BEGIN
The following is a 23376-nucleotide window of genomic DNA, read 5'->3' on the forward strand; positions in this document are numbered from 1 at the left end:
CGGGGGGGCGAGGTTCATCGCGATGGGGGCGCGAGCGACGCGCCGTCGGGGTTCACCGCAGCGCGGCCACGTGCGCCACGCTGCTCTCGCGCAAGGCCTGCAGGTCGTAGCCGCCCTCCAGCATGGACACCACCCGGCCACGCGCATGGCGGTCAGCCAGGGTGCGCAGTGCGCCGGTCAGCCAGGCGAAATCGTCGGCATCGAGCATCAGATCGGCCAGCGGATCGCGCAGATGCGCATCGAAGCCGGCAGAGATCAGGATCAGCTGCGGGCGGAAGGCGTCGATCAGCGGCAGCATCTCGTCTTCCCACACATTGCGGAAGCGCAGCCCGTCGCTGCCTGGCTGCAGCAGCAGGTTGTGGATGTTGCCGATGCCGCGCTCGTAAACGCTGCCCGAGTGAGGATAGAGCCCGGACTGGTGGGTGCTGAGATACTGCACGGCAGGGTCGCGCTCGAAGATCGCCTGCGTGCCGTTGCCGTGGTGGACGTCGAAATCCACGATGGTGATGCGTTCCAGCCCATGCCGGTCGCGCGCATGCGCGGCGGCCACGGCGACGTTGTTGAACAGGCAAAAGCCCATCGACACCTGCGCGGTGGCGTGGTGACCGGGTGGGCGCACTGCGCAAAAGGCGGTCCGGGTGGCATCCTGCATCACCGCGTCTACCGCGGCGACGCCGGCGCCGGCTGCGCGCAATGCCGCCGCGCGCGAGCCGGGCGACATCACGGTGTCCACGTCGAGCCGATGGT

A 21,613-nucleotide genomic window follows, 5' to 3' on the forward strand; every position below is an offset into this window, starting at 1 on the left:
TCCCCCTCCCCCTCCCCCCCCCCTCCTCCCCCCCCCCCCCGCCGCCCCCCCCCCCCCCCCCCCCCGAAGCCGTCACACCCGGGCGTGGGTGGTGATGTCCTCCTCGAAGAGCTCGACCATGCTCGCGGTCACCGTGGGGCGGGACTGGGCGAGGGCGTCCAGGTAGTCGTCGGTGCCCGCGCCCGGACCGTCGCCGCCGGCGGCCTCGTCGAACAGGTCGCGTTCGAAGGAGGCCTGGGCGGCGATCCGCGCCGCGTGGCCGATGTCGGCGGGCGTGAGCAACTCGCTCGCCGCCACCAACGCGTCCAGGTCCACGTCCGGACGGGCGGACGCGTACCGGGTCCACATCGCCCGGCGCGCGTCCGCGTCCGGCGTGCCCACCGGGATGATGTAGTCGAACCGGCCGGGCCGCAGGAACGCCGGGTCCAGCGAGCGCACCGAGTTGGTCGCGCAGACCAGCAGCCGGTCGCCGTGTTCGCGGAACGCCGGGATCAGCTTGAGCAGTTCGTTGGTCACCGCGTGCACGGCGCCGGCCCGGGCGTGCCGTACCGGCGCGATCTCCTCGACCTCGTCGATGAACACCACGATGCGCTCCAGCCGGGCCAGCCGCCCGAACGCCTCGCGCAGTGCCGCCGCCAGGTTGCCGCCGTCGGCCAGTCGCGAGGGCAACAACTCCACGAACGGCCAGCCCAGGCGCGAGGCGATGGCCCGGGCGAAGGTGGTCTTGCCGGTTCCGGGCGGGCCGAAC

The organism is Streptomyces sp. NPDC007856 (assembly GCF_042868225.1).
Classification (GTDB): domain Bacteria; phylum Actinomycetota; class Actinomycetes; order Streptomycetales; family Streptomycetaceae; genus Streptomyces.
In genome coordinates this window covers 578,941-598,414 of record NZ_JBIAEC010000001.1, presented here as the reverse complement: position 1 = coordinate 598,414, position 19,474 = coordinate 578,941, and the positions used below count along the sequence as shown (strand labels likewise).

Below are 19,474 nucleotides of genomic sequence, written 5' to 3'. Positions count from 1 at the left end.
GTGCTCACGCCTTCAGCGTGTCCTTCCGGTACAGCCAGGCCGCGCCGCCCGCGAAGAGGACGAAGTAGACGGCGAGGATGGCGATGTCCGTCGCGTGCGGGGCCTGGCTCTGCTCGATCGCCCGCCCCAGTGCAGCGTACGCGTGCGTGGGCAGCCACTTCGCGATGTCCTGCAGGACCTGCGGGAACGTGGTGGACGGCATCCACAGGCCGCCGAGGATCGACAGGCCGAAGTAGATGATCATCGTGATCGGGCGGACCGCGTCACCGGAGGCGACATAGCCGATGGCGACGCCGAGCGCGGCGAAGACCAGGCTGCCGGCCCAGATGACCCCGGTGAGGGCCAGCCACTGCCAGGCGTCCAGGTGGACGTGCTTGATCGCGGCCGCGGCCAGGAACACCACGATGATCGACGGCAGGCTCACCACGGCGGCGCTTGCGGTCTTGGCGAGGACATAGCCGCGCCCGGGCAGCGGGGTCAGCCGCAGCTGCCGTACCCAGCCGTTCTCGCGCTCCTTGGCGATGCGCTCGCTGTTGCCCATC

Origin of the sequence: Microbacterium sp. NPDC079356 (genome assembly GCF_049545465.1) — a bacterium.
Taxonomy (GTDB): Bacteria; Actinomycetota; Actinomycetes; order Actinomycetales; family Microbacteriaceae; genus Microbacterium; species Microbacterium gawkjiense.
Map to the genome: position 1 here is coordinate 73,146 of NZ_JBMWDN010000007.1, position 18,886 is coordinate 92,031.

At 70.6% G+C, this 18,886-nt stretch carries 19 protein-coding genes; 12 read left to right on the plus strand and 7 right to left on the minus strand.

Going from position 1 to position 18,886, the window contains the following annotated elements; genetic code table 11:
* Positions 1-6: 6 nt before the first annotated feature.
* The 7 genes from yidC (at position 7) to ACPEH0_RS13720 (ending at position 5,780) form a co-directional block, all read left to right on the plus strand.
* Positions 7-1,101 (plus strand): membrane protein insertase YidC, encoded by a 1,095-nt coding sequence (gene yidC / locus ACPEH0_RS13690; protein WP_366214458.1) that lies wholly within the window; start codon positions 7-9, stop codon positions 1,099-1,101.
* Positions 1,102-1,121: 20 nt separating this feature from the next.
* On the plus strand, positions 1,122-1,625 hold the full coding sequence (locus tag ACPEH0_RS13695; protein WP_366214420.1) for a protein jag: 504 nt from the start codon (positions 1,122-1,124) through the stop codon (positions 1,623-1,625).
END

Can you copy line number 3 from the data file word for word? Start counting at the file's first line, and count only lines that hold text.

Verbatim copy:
A 21,613-nucleotide genomic window follows, 5' to 3' on the forward strand; every position below is an offset into this window, starting at 1 on the left: